In automotive history, there's no shortage of cars that were poorly conceived, built, designed, and/or engineered—and for one or many reasons, fully deserving of their bad rap.
For those, you won't need to search long to find long lists of the worst, least reliable, or even most annoying cars on the road. We've all heard of the Ford Pinto, the Chevy Vega, the Yugo and the Renault Alliance, as they often make these lists.
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While each of those models were utter failures in multiple respects, there are plenty of models (like the Porsche above) that didn't altogether deserve their bad reputations. And as all it can take is one scandal, marketing decision, or misguided ad campaign, these demerits can be easy to earn and tough to shake. Click through to see nine of the vehicles that didn't—or didn't fully—deserve their notoriety.
Isuzu Trooper. The Isuzu Trooper had quite the reputation heading into the mid 1990s—a strong one, formed around tough off-road ability, a versatile, family-sized interior, and a bulletproof reputation for reliability. It was regarded so well that even Honda partnered with the Isuzu to market a gussied-up version of it as the Acura SLX. Then in 1996 Consumer Reports singled out the Trooper for a claimed tendency to roll over in abrupt emergency maneuvers. Sales dropped notably amidst the controversy—otherwise the boom years for family-sized SUVs its size. In a defamation trial, a jury in 2000 found the magazine to have made several false statements, but that they weren't made maliciously or hadn't damaged Isuzu. History has seen it otherwise, though, as the reputation of the Trooper (and Isuzu) never did fully recover.
2000 Isuzu Trooper S
Chevrolet Corvair. It's been placed on several “worst cars of all time” lists, yet it's just not fair to give all Corvairs this label. First-generation 1960-64 models of this rear-engine, rear-wheel drive car were accused of having unstable handling (as highlighted in Ralph Nader's Unsafe at Any Speed)—true by many accounts until Chevy started installing a front anti-sway bar. But 1965-69 Corvairs never had this issue; they were considered nicely styled, pleasant-driving, safe-handling vehicles for their time—and hardly deserving of the earlier car's reputation.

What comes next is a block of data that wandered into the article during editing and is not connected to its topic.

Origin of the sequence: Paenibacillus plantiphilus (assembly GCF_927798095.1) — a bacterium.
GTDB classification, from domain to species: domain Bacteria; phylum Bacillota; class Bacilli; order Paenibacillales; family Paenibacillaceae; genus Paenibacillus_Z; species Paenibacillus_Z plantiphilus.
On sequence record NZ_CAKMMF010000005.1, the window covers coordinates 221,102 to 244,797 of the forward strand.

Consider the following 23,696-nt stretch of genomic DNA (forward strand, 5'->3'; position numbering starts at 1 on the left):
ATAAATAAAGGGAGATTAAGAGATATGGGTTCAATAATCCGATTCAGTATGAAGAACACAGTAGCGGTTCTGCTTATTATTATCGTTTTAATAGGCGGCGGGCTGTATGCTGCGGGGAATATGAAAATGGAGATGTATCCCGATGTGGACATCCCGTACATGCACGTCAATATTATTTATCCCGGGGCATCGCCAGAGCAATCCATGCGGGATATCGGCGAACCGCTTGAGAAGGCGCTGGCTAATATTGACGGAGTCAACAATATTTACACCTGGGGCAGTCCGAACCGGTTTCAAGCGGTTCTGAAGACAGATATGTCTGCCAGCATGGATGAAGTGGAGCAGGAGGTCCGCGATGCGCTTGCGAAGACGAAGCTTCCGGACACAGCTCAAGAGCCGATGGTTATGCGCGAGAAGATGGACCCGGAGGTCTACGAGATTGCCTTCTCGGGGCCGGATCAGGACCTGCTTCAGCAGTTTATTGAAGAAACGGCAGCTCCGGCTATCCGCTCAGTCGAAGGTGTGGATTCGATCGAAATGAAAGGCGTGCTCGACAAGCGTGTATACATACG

1961 Chevrolet Corvair
Audi 5000. The Audi 5000 was a well designed German luxury sedan that was riding the coattails of Mercedes-Benz and BMW success, and becoming the new lust object for upper-middle-class American families—until Audi was hit with a flood of lawsuits accusing the vehicle of surging forward when the brake was pressed (a term that became known as 'unintended acceleration). Finally, in 1989, the federal government released a report noting that they could find no issue with the vehicle. Audi sales crumbled away, and the brand almost exited the U.S. market.
Audi 5000 by Flickr user Mark.Mitchell.Brown
Pontiac Aztek. Yes, the Pontiac Aztek was unforgettably ugly; but did it really deserve as much unilateral condemnation as it's received over time? This early GM attempt at a crossover utility vehicle was spacious and versatile, as well as loaded with good (or at least interesting) ideas—like an extending tailgate pop-up tent, tailgate audio, and portable cooler. And its performance was about what you'd expect for the price and purpose. Walter White's Breaking Bad reputation might have been deserved, but we're not entirely convinced on the Aztek.